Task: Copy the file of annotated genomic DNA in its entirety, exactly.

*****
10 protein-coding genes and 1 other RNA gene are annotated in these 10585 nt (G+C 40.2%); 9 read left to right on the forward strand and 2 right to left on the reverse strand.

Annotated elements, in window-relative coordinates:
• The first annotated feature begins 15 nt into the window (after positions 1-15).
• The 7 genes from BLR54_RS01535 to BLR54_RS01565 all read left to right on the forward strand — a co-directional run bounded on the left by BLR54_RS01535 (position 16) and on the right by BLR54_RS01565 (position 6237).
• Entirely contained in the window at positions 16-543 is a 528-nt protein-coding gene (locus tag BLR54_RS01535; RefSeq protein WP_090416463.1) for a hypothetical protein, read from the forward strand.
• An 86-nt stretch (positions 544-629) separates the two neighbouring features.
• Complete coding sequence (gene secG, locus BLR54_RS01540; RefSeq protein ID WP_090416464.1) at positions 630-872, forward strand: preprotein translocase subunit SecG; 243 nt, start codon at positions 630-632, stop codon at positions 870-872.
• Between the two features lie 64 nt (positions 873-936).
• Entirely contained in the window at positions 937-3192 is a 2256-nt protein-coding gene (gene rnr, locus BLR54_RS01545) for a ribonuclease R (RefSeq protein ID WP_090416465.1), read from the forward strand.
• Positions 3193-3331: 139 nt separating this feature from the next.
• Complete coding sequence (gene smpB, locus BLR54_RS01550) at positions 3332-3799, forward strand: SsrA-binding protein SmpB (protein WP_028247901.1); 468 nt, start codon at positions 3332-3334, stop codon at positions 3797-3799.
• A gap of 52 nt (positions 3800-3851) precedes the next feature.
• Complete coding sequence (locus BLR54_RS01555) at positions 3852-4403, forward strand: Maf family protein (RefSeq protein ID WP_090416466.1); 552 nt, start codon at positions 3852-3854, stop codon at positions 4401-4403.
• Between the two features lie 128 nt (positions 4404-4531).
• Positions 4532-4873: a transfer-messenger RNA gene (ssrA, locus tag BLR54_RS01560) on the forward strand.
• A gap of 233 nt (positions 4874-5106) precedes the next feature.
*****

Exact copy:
10 protein-coding genes and 1 other RNA gene are annotated in these 10585 nt (G+C 40.2%); 9 read left to right on the forward strand and 2 right to left on the reverse strand.

Annotated elements, in window-relative coordinates:
• The first annotated feature begins 15 nt into the window (after positions 1-15).
• The 7 genes from BLR54_RS01535 to BLR54_RS01565 all read left to right on the forward strand — a co-directional run bounded on the left by BLR54_RS01535 (position 16) and on the right by BLR54_RS01565 (position 6237).
• Entirely contained in the window at positions 16-543 is a 528-nt protein-coding gene (locus tag BLR54_RS01535; RefSeq protein WP_090416463.1) for a hypothetical protein, read from the forward strand.
• An 86-nt stretch (positions 544-629) separates the two neighbouring features.
• Complete coding sequence (gene secG, locus BLR54_RS01540; RefSeq protein ID WP_090416464.1) at positions 630-872, forward strand: preprotein translocase subunit SecG; 243 nt, start codon at positions 630-632, stop codon at positions 870-872.
• Between the two features lie 64 nt (positions 873-936).
• Entirely contained in the window at positions 937-3192 is a 2256-nt protein-coding gene (gene rnr, locus BLR54_RS01545) for a ribonuclease R (RefSeq protein ID WP_090416465.1), read from the forward strand.
• Positions 3193-3331: 139 nt separating this feature from the next.
• Complete coding sequence (gene smpB, locus BLR54_RS01550) at positions 3332-3799, forward strand: SsrA-binding protein SmpB (protein WP_028247901.1); 468 nt, start codon at positions 3332-3334, stop codon at positions 3797-3799.
• A gap of 52 nt (positions 3800-3851) precedes the next feature.
• Complete coding sequence (locus BLR54_RS01555) at positions 3852-4403, forward strand: Maf family protein (RefSeq protein ID WP_090416466.1); 552 nt, start codon at positions 3852-3854, stop codon at positions 4401-4403.
• Between the two features lie 128 nt (positions 4404-4531).
• Positions 4532-4873: a transfer-messenger RNA gene (ssrA, locus tag BLR54_RS01560) on the forward strand.
• A gap of 233 nt (positions 4874-5106) precedes the next feature.